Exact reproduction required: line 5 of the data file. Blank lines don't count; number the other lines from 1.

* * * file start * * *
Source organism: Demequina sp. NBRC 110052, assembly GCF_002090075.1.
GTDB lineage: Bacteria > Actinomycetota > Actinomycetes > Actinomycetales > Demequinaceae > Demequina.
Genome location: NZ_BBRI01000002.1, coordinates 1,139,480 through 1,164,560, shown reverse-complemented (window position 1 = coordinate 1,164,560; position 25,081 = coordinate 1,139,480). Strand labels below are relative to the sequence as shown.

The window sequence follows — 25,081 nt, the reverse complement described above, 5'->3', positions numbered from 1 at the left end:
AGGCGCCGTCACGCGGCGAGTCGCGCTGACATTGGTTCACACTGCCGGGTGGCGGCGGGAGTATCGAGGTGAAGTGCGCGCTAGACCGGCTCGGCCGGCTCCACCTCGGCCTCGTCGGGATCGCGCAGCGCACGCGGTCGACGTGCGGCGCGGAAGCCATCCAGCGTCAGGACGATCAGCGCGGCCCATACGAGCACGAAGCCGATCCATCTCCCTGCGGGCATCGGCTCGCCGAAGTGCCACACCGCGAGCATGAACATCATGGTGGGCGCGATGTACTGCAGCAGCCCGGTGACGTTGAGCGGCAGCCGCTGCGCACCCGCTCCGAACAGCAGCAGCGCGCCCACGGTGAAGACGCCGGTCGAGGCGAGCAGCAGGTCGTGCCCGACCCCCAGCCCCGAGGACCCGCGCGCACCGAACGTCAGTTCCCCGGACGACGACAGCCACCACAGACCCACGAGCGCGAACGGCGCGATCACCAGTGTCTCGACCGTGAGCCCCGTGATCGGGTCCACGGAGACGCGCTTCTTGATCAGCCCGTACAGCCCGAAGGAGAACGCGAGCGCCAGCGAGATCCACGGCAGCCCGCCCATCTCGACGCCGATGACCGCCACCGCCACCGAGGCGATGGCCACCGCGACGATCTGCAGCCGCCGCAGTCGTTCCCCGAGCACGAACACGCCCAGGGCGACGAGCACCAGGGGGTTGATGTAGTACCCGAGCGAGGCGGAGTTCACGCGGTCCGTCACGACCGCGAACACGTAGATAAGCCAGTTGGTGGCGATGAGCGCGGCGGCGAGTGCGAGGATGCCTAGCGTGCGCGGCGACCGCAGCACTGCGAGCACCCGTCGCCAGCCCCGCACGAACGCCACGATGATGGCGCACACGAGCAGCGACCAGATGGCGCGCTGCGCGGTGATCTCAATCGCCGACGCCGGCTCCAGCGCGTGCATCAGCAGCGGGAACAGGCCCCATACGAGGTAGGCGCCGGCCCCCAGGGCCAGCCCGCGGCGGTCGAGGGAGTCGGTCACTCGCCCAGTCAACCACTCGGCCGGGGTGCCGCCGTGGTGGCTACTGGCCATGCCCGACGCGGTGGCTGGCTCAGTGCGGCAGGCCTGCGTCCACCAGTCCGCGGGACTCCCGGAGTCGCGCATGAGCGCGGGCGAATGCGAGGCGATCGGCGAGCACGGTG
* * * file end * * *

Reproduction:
AGGCGCCGTCACGCGGCGAGTCGCGCTGACATTGGTTCACACTGCCGGGTGGCGGCGGGAGTATCGAGGTGAAGTGCGCGCTAGACCGGCTCGGCCGGCTCCACCTCGGCCTCGTCGGGATCGCGCAGCGCACGCGGTCGACGTGCGGCGCGGAAGCCATCCAGCGTCAGGACGATCAGCGCGGCCCATACGAGCACGAAGCCGATCCATCTCCCTGCGGGCATCGGCTCGCCGAAGTGCCACACCGCGAGCATGAACATCATGGTGGGCGCGATGTACTGCAGCAGCCCGGTGACGTTGAGCGGCAGCCGCTGCGCACCCGCTCCGAACAGCAGCAGCGCGCCCACGGTGAAGACGCCGGTCGAGGCGAGCAGCAGGTCGTGCCCGACCCCCAGCCCCGAGGACCCGCGCGCACCGAACGTCAGTTCCCCGGACGACGACAGCCACCACAGACCCACGAGCGCGAACGGCGCGATCACCAGTGTCTCGACCGTGAGCCCCGTGATCGGGTCCACGGAGACGCGCTTCTTGATCAGCCCGTACAGCCCGAAGGAGAACGCGAGCGCCAGCGAGATCCACGGCAGCCCGCCCATCTCGACGCCGATGACCGCCACCGCCACCGAGGCGATGGCCACCGCGACGATCTGCAGCCGCCGCAGTCGTTCCCCGAGCACGAACACGCCCAGGGCGACGAGCACCAGGGGGTTGATGTAGTACCCGAGCGAGGCGGAGTTCACGCGGTCCGTCACGACCGCGAACACGTAGATAAGCCAGTTGGTGGCGATGAGCGCGGCGGCGAGTGCGAGGATGCCTAGCGTGCGCGGCGACCGCAGCACTGCGAGCACCCGTCGCCAGCCCCGCACGAACGCCACGATGATGGCGCACACGAGCAGCGACCAGATGGCGCGCTGCGCGGTGATCTCAATCGCCGACGCCGGCTCCAGCGCGTGCATCAGCAGCGGGAACAGGCCCCATACGAGGTAGGCGCCGGCCCCCAGGGCCAGCCCGCGGCGGTCGAGGGAGTCGGTCACTCGCCCAGTCAACCACTCGGCCGGGGTGCCGCCGTGGTGGCTACTGGCCATGCCCGACGCGGTGGCTGGCTCAGTGCGGCAGGCCTGCGTCCACCAGTCCGCGGGACTCCCGGAGTCGCGCATGAGCGCGGGCGAATGCGAGGCGATCGGCGAGCACGGTG